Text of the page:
In other reviews, there was some concern about this book promoted entitlement and catering to children's every whim such as letting them choose what to eat. I would like to counter that by saying that the author also believes in having children start getting out of their comfort zones as early as preschool. I firmly agree with her in that it is better to let my child feel a little bit of trauma early so that he can work through the feelings now instead of as an teen or as a adult. As much as it pains to hear about my child's discomfort at school I know he must become familiar with the process in which to deal with it internally. I've done this. I've got this. I've got his hand and his back the entire way.
I also like how this book emphasises that using guilt as punishment is wrong. I think it's criminal. We have too many mommies running around with mommy guilt as it is. A HSC will wilt with guilt. Hell, any child would. Please stop.
The book also lets you know that if you are a highly sensitive parent you must find peace with this. You will be the one to instruct your child that has these traits that they will see the world in way that others simply cannot. It is a blessing and curse to feel this deeply, but to be creative and see the beauty that others bypass makes for an exquisite existence. ...more
I loved this book and for several reasons. The story has a minimalist setting with minimalist cast of characters. The story and the emotions experiencI loved this book and for several reasons. The story has a minimalist setting with minimalist cast of characters. The story and the emotions experienced by these characters in the cold terrain of Alaska had me up and down the emotion spectrum.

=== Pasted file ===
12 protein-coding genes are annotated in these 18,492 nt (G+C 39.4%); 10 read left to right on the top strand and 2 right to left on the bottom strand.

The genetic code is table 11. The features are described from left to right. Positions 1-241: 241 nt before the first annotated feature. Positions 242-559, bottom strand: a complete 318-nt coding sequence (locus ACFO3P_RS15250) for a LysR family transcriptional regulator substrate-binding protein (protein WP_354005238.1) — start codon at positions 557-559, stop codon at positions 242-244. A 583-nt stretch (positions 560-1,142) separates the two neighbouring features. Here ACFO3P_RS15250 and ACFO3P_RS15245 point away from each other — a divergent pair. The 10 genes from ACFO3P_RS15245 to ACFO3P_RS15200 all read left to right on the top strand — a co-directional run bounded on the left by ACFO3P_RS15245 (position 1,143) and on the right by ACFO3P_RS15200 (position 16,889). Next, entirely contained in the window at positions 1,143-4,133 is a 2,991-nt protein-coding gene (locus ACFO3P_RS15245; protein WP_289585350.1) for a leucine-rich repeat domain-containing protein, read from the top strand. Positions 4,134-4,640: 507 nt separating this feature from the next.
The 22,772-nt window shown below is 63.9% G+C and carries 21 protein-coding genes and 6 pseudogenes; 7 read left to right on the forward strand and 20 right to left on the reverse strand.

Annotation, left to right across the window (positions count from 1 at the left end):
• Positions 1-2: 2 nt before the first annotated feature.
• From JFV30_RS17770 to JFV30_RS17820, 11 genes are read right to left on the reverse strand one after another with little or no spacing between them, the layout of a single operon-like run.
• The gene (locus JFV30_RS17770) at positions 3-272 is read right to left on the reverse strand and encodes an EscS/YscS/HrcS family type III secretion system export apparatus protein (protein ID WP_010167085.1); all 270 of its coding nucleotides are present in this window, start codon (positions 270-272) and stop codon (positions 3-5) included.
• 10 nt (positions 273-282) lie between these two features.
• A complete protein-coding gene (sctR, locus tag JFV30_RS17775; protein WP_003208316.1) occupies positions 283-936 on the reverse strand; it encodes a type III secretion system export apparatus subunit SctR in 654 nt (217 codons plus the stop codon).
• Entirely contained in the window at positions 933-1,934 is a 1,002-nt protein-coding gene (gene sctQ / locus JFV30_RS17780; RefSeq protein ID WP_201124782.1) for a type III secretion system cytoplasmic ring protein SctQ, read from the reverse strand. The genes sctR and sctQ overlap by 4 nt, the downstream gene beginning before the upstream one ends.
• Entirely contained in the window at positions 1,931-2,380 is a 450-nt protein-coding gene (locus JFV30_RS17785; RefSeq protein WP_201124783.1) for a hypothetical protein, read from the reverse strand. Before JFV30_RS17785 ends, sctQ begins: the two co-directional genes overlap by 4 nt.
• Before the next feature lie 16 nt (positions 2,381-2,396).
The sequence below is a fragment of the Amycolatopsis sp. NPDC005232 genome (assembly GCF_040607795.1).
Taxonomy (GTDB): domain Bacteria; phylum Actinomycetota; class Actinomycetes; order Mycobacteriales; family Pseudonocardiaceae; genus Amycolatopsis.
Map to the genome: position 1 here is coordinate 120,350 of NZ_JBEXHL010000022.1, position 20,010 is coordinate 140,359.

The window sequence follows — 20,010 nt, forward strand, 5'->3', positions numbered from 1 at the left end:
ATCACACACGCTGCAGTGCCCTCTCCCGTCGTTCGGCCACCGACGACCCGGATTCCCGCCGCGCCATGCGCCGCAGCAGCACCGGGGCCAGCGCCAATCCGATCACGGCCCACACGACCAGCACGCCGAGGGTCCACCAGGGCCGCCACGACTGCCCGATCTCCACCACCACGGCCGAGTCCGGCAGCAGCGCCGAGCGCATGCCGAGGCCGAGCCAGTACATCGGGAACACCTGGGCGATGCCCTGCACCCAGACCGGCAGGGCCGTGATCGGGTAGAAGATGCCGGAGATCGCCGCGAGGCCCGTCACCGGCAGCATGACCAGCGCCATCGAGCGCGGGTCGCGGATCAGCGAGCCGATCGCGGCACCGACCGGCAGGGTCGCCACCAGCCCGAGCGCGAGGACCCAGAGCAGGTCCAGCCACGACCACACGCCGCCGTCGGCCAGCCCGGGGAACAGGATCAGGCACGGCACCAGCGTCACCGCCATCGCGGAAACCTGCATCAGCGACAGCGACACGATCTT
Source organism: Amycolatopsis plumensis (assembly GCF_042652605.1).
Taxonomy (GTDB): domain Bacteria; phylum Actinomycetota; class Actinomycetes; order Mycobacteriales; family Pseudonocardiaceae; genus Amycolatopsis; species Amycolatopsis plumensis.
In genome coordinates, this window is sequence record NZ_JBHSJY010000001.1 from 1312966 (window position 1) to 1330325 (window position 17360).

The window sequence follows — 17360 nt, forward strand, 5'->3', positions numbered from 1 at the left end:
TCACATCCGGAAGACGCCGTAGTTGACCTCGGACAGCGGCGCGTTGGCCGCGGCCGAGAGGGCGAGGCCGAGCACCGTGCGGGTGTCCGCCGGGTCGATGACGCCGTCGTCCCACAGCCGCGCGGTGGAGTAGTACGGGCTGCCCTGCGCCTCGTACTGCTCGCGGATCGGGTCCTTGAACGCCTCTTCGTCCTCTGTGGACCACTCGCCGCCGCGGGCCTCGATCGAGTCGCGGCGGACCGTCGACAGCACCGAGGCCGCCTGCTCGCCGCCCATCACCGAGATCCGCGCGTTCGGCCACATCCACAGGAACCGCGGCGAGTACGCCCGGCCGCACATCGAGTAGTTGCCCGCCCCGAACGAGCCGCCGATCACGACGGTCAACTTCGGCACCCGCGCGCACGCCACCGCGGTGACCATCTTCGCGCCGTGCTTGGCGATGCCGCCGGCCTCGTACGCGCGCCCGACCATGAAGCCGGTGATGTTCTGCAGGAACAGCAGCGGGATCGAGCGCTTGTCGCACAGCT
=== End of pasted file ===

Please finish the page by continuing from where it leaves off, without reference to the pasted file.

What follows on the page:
A childless couple heads to Alaska to make their home. Mabel and Jack are isolated mostly at Mabel's request. Mabel is suffering from deep depression to the point of contemplating suicide. This starts the story. At first I was not liking Mabel. I never felt it my place to judge suicide as a selfish. I did, however, think it was selfish of Mabel to bring along her husband and expect him to till the soil and bring in an income alone all while she isolates herself indoors with sorrow was pretty selfish. She barely knew how saddle a horse. I completely understand her depression and the need to be with her husband away from everyone, but going to a godforsaken hell-cold place ill-prepared and bringing someone with her is terribly selfish. And at the beginning everything about them and their decision was very wrong. And at the end everything was so very right.